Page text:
Earlier this week, the All Party Small Shops Group, led by Jim Dowd MP, reported on its findings. Before it even appeared, many of you told me that it would be too little too late, although you did appreciate what Mr Dowd was doing.
One baker made the comment that it was a pity he wasn’t Small Firms Minister, because the successive names that have held that position have “done damn all”. Whereas, at the meetings I have attended, Mr Dowd has refused to be intimidated by the might of Tesco or anyone else and has been the first MP to ask the searching questions and demand factual answers about problems facing small shops, plus the power of the supermarkets.
David Smith of the National Association of Master Bakers (NA) has worn two hats during all the committtee meetings at the House of Commons – his baker’s cap and the one as spokesman for the Independent Retail Consortium. He has made a significant contribution.
We all know the supermarkets wield enormous power and use it most effectively. They have the funds and a most active lobbying arm – the British Retail Consortium. Until the advent of Jim Dowd’s committee, small shops, represented by literally dozens and dozens of different trade associations, had no-one who would even listen.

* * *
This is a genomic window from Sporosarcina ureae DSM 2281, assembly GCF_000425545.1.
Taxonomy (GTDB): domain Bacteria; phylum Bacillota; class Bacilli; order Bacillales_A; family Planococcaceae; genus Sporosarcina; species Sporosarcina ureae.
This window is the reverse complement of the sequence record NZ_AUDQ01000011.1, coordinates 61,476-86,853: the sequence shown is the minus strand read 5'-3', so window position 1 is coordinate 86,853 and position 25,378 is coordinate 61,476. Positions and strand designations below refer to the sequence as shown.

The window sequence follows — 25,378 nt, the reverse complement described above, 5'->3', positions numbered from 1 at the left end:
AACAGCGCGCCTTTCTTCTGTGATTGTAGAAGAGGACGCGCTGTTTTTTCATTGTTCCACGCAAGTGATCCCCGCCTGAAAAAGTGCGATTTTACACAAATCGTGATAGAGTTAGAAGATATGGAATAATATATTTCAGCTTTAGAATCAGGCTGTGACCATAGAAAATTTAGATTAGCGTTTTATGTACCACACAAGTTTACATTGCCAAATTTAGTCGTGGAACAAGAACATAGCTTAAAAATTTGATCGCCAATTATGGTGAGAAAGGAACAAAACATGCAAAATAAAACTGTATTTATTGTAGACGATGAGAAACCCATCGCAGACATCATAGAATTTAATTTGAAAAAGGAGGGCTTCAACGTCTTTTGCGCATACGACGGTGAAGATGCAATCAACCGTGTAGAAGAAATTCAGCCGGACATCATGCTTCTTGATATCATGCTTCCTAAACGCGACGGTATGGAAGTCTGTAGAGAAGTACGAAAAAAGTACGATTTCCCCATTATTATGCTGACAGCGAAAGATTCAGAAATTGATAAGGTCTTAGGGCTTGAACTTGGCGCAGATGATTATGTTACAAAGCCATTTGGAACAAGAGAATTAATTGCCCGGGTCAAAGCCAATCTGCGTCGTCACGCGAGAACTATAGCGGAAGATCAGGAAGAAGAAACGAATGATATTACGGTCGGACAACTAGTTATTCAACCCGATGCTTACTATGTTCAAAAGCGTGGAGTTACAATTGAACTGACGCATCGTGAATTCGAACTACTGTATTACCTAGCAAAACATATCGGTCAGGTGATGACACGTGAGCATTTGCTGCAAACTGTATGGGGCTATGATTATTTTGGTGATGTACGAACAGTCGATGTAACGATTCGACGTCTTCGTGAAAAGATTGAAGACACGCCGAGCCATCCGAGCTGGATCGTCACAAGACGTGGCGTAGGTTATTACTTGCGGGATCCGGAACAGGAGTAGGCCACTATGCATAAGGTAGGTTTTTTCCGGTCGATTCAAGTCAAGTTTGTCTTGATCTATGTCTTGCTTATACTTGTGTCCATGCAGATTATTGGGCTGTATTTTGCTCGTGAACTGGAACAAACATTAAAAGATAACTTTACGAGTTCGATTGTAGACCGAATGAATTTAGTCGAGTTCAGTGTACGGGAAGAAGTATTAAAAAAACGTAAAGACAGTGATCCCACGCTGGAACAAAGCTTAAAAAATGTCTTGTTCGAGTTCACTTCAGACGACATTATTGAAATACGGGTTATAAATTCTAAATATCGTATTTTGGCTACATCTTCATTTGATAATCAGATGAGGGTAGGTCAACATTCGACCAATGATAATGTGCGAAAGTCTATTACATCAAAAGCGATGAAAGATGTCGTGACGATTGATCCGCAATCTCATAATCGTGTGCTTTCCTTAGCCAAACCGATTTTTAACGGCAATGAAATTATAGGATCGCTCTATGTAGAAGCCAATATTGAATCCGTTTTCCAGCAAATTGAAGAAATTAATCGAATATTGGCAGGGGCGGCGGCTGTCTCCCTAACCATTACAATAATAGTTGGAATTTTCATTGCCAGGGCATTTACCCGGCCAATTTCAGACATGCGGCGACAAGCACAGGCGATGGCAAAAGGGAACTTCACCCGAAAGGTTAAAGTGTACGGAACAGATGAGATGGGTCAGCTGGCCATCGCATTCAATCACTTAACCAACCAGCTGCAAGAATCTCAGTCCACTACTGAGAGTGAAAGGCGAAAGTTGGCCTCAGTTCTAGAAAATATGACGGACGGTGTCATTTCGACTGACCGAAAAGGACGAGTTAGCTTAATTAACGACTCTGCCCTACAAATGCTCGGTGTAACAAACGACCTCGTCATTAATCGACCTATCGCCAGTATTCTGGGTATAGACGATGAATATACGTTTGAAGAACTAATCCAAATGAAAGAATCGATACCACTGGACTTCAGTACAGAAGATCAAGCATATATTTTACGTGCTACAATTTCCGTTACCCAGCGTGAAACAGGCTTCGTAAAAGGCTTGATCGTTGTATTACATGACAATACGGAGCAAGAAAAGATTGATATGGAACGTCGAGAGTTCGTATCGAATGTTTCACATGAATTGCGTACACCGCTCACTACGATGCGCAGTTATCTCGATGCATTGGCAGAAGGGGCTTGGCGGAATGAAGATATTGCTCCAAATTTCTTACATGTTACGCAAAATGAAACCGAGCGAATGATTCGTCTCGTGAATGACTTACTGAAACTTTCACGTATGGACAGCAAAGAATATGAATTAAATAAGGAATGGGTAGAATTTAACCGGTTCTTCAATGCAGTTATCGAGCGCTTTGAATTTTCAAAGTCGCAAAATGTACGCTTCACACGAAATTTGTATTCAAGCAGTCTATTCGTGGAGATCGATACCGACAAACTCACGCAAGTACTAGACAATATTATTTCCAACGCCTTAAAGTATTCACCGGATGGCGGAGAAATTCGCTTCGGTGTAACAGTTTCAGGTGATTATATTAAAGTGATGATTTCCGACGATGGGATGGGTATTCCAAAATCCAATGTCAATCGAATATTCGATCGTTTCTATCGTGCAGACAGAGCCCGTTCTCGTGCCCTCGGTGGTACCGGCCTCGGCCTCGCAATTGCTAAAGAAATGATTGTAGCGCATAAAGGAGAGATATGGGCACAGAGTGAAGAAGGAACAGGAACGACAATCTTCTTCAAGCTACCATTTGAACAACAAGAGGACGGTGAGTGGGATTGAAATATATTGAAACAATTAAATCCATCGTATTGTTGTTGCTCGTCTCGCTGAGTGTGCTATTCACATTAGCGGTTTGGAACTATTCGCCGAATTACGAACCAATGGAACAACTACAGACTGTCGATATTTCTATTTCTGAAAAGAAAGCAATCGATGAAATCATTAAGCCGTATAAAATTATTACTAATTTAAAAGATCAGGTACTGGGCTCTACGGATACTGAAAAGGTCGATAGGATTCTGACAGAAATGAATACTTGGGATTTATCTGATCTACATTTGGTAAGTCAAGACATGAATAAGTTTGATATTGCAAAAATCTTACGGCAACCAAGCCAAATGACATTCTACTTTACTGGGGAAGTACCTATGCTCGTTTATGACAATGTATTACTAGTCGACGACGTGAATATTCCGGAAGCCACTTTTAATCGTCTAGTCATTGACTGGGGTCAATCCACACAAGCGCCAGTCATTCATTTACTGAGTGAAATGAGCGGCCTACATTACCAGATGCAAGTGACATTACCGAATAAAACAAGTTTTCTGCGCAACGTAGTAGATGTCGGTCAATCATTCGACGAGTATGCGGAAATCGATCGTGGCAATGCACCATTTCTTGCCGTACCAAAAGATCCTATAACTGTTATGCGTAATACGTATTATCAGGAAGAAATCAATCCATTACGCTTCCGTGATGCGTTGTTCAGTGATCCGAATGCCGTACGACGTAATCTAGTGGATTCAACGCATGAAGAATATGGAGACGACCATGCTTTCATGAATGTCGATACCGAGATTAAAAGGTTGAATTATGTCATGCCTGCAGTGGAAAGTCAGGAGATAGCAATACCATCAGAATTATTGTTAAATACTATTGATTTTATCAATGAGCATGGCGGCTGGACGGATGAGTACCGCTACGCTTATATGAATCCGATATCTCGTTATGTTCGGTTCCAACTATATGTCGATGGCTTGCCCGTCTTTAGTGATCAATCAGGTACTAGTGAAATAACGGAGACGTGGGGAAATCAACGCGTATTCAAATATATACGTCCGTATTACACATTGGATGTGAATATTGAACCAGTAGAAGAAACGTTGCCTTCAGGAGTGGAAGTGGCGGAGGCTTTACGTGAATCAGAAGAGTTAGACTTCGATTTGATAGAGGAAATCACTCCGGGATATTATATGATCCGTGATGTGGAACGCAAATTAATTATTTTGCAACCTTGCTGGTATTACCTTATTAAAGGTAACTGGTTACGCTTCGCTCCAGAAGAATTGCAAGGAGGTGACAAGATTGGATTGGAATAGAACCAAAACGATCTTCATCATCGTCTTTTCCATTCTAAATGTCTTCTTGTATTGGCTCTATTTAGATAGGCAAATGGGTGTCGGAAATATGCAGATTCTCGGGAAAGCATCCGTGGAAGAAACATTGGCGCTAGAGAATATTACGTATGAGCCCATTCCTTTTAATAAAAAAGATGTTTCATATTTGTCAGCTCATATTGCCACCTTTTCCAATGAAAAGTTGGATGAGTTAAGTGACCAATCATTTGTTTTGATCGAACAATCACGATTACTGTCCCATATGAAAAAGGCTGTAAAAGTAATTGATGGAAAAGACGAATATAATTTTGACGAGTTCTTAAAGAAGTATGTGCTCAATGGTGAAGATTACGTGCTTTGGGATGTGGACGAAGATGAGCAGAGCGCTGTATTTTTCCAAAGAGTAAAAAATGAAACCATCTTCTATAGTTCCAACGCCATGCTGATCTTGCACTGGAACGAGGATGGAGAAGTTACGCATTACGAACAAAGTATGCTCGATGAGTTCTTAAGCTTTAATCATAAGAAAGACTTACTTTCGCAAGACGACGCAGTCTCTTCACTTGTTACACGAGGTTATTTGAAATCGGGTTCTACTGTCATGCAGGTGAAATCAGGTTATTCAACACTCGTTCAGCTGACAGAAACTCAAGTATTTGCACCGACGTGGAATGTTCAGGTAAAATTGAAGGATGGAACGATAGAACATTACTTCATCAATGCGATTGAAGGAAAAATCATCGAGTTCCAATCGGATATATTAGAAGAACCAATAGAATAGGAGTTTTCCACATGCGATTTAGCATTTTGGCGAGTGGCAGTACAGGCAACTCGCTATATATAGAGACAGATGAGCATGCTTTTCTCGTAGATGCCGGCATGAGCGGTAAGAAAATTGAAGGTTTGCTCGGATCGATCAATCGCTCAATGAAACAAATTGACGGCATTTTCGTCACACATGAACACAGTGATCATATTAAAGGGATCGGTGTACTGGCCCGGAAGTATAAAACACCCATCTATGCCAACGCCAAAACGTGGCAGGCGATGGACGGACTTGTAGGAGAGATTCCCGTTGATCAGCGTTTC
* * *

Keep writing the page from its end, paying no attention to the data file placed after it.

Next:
In the former Tory government, just after Mrs Thatcher had made small firms administrate their own Statutory Sick Pay, Michael Heseltine confirmed as much on TV, when he posed the question: “Do you really expect us to listen to small trade associations with only 3,000 or so members?”
I shall never forget that indictment. To me it sounded like, “To hell with principles, fairness or what is right, the ONLY thing that matters is MIGHT.”
So, yes, it is too little too late, but there are some sound ideas that look to the future. The report says local authorities should come up with key strategies for retailing – surely that must include a mix. Bakers need to be near to newsagents and convenience stores, not nail parlours and sunbed providers.
Additionally, it suggests funding for local authorities, which currently run out of money when supermarkets consistently appeal. Parades of shops need to become a destination again and government must help those local authorities – that is how it works so effectively in the rest of Europe.